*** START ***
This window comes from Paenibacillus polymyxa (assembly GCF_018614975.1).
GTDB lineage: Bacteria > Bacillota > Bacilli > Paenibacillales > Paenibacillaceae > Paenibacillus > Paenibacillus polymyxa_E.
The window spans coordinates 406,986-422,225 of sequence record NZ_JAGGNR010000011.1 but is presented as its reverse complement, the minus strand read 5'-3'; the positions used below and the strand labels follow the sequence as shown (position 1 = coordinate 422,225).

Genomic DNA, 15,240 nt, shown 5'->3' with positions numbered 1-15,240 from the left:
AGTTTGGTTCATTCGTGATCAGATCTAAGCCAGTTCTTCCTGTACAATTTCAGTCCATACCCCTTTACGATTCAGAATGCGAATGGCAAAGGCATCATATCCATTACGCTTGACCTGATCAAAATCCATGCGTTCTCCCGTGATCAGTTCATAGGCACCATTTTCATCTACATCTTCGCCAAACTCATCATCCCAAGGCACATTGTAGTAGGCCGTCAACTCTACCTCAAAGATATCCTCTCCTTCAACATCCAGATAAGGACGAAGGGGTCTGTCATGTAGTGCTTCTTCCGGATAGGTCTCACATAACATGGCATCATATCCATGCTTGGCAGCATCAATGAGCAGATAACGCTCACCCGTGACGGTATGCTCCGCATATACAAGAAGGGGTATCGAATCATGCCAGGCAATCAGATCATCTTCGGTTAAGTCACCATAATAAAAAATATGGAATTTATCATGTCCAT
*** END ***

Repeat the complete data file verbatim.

This window comes from Paenibacillus polymyxa (assembly GCF_018614975.1).
GTDB lineage: Bacteria > Bacillota > Bacilli > Paenibacillales > Paenibacillaceae > Paenibacillus > Paenibacillus polymyxa_E.
The window spans coordinates 406,986-422,225 of sequence record NZ_JAGGNR010000011.1 but is presented as its reverse complement, the minus strand read 5'-3'; the positions used below and the strand labels follow the sequence as shown (position 1 = coordinate 422,225).

Genomic DNA, 15,240 nt, shown 5'->3' with positions numbered 1-15,240 from the left:
AGTTTGGTTCATTCGTGATCAGATCTAAGCCAGTTCTTCCTGTACAATTTCAGTCCATACCCCTTTACGATTCAGAATGCGAATGGCAAAGGCATCATATCCATTACGCTTGACCTGATCAAAATCCATGCGTTCTCCCGTGATCAGTTCATAGGCACCATTTTCATCTACATCTTCGCCAAACTCATCATCCCAAGGCACATTGTAGTAGGCCGTCAACTCTACCTCAAAGATATCCTCTCCTTCAACATCCAGATAAGGACGAAGGGGTCTGTCATGTAGTGCTTCTTCCGGATAGGTCTCACATAACATGGCATCATATCCATGCTTGGCAGCATCAATGAGCAGATAACGCTCACCCGTGACGGTATGCTCCGCATATACAAGAAGGGGTATCGAATCATGCCAGGCAATCAGATCATCTTCGGTTAAGTCACCATAATAAAAAATATGGAATTTATCATGTCCAT